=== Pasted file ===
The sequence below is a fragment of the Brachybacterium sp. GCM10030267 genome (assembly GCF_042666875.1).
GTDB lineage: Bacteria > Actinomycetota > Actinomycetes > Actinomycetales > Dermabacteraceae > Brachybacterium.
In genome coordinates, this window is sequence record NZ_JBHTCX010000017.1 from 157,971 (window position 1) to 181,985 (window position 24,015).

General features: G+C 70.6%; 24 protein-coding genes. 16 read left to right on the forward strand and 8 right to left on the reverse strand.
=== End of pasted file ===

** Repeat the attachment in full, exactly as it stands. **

The sequence below is a fragment of the Brachybacterium sp. GCM10030267 genome (assembly GCF_042666875.1).
GTDB lineage: Bacteria > Actinomycetota > Actinomycetes > Actinomycetales > Dermabacteraceae > Brachybacterium.
In genome coordinates, this window is sequence record NZ_JBHTCX010000017.1 from 157,971 (window position 1) to 181,985 (window position 24,015).

General features: G+C 70.6%; 24 protein-coding genes. 16 read left to right on the forward strand and 8 right to left on the reverse strand.